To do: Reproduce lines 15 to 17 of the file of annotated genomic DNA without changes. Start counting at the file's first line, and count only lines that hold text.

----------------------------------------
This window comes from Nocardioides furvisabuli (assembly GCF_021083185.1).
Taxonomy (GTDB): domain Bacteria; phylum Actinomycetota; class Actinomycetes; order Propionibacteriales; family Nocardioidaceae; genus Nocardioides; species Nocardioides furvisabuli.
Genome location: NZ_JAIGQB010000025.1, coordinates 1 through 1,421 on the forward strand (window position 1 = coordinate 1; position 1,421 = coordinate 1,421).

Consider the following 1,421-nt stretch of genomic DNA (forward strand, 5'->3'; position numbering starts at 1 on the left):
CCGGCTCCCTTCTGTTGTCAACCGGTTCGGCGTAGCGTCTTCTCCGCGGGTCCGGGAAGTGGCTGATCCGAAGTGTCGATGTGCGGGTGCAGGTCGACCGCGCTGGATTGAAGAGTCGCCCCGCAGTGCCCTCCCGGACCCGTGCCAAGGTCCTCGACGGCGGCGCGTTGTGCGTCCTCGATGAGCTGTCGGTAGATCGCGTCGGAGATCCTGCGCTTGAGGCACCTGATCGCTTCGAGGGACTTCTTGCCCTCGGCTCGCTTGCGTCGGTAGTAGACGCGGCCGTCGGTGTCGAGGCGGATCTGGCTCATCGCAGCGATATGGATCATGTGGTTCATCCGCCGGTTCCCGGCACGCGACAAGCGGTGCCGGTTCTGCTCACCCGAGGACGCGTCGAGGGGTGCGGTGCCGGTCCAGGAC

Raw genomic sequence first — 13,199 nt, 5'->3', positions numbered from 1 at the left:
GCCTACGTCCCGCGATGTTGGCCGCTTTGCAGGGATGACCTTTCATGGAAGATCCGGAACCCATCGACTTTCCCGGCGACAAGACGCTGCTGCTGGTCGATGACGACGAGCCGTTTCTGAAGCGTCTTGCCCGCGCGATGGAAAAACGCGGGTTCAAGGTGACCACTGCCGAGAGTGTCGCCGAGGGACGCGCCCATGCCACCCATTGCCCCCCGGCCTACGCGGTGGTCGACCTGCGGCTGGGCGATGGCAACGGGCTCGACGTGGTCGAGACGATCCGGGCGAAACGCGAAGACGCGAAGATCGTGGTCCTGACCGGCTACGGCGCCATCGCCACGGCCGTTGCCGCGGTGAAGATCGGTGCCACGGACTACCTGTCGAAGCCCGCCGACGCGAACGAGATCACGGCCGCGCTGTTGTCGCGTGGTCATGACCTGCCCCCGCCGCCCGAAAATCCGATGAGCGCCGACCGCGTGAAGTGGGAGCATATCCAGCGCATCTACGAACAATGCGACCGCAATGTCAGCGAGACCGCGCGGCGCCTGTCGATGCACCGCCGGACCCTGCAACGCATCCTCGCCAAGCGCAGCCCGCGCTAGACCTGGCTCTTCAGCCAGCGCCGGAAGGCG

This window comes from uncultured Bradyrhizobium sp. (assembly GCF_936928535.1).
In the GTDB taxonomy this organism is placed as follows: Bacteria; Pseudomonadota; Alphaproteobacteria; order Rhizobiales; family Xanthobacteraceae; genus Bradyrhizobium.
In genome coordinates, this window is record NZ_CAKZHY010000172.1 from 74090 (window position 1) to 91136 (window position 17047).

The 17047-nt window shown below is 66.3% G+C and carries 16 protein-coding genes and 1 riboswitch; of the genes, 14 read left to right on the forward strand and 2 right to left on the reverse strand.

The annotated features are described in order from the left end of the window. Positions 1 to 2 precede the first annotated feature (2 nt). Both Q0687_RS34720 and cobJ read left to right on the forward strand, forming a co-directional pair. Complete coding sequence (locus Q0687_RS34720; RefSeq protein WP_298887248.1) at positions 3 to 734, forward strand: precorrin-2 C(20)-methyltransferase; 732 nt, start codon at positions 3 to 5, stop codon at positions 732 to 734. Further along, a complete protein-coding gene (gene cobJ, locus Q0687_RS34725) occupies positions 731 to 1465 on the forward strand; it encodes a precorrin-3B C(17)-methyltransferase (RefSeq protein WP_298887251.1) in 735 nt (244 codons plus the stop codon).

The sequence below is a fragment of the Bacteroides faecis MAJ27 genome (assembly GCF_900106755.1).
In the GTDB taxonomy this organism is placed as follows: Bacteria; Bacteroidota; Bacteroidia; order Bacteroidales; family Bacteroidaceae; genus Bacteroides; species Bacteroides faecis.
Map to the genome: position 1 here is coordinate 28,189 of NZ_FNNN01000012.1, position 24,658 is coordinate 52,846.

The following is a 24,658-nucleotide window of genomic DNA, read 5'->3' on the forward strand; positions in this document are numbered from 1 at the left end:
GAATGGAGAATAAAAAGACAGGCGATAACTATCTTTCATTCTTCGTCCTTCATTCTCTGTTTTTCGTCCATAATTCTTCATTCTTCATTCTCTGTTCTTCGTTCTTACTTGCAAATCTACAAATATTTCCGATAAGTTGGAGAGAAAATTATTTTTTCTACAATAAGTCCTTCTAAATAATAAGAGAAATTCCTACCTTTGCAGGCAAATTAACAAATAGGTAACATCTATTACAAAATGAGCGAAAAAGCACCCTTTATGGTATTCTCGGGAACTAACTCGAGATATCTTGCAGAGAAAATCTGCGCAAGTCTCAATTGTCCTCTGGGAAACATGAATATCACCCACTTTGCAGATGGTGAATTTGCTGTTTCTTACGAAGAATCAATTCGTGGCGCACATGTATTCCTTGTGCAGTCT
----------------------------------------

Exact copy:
Map to the genome: position 1 here is coordinate 28,189 of NZ_FNNN01000012.1, position 24,658 is coordinate 52,846.

The following is a 24,658-nucleotide window of genomic DNA, read 5'->3' on the forward strand; positions in this document are numbered from 1 at the left end:
GAATGGAGAATAAAAAGACAGGCGATAACTATCTTTCATTCTTCGTCCTTCATTCTCTGTTTTTCGTCCATAATTCTTCATTCTTCATTCTCTGTTCTTCGTTCTTACTTGCAAATCTACAAATATTTCCGATAAGTTGGAGAGAAAATTATTTTTTCTACAATAAGTCCTTCTAAATAATAAGAGAAATTCCTACCTTTGCAGGCAAATTAACAAATAGGTAACATCTATTACAAAATGAGCGAAAAAGCACCCTTTATGGTATTCTCGGGAACTAACTCGAGATATCTTGCAGAGAAAATCTGCGCAAGTCTCAATTGTCCTCTGGGAAACATGAATATCACCCACTTTGCAGATGGTGAATTTGCTGTTTCTTACGAAGAATCAATTCGTGGCGCACATGTATTCCTTGTGCAGTCT